Climate variability in the Early Pliocene Arctic: Annually resolved evidence from stable isotope values of sub-fossil wood, Ellesmere Island, Canada
Tree-ring analyses have contributed significantly to investigations of past climate. Stable isotope climate proxies (δ18O, δD and δ13C values) enhance traditional ring-width data, although poor preservation of ancient wood has tended to limit development of stable isotope proxy records to the Holocene and the Late Pleistocene. Here we apply stable isotope techniques to wood that represent the remains of Mixed-Coniferous Boreal Vegetation preserved in Early Pliocene (4-5Ma) deposits at Strathcona Fiord, Ellesmere Island, Canada (ca. 78°N). Four well-preserved tree trunks, identified through wood anatomical characteristics as Larix (larch), from this high Arctic site provide annually resolved sequences of up to 250years from which we developed a high-resolution record of Pliocene climate. Stable oxygen isotope values, in conjunction with ring-width measurements were used to derive annually resolved temperature records for this site. Our ring-width and isotope-based reconstructions provide an annually resolved record, up to 250years, of temperature and indicate growing season (JJ) temperatures (15.8±5.0°C) 11.8±5.1°C, and mean annual temperatures (MAT) (-1.4±4.0°C) 18.3±4.1°C warmer than present. Estimated isotope values of precipitation of -16.3±2‰ (δ18O) and ---_150.1±8.9‰ (-D) were calculated from the isotopic values of wood cellulose. Relative humidity estimated from both -13C and -D records ranged from 60 to 80%. Paleotemperature, source water and humidity estimates are comparable to those of a modern Boreal Forest growing ca. 15-20° south of modern Ellesmere Island.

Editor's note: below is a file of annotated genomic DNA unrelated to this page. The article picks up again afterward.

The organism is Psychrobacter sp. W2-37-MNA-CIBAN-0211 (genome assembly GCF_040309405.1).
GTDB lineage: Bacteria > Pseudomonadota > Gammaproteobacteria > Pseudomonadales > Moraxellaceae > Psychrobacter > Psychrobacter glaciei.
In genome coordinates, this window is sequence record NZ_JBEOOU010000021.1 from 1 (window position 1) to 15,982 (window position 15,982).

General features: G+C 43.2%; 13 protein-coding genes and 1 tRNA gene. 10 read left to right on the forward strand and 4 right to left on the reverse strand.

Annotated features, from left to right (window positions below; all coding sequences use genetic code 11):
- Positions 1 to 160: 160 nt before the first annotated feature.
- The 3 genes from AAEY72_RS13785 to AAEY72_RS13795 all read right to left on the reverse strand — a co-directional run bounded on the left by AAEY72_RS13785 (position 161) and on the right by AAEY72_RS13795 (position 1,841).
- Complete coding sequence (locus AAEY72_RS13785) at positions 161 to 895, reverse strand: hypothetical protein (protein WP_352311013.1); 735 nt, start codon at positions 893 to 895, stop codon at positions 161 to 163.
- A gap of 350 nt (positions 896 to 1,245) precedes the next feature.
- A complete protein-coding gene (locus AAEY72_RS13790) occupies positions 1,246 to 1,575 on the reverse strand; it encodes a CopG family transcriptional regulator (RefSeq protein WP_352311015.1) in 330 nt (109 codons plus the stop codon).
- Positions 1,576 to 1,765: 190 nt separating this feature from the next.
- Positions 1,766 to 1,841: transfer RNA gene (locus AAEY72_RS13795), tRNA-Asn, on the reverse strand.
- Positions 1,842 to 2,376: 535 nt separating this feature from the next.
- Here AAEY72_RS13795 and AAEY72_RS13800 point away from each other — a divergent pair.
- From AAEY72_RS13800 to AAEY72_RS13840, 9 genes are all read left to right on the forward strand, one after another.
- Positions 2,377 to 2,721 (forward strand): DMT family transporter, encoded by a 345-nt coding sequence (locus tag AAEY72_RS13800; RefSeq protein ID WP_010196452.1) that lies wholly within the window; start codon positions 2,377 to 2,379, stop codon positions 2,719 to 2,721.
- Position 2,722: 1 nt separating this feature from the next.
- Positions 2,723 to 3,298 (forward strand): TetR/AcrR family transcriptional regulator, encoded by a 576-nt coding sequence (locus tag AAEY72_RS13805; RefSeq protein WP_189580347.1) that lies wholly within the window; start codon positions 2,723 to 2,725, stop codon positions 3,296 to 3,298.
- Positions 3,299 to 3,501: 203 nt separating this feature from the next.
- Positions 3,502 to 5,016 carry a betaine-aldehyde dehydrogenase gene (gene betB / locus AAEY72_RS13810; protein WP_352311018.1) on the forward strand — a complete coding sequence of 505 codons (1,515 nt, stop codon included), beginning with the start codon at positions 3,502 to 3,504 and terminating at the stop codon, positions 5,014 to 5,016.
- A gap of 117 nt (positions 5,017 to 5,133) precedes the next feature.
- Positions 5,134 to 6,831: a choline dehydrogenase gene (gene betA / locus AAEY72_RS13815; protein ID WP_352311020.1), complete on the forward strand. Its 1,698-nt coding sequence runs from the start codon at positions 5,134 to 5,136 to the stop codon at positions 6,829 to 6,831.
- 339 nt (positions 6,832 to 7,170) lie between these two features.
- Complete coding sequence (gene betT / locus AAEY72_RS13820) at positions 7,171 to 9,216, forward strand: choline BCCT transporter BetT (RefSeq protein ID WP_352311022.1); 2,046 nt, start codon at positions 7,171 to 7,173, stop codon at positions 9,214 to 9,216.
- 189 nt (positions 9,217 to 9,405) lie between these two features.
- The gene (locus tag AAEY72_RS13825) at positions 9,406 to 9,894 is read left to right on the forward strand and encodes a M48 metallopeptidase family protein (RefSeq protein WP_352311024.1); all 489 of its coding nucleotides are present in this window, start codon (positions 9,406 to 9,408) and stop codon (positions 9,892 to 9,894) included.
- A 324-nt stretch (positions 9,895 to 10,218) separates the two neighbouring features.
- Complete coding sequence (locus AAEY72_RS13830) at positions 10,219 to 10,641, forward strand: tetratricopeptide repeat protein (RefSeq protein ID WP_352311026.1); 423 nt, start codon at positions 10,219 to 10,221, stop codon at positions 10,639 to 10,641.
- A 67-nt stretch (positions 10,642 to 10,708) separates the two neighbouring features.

|Keywords||Arctic, Climate, Isotopes, Pliocene, Tree rings|
|Journal||Palaeogeography, Palaeoclimatology, Palaeoecology|
Csank, A.Z. (A. Z.), Patterson, W.P. (W. P.), Eglington, B.M. (B. M.), Rybczynski, N, & Basinger, J.F. (J. F.). (2011). Climate variability in the Early Pliocene Arctic: Annually resolved evidence from stable isotope values of sub-fossil wood, Ellesmere Island, Canada. Palaeogeography, Palaeoclimatology, Palaeoecology, 308(3-4), 339–349. doi:10.1016/j.palaeo.2011.05.038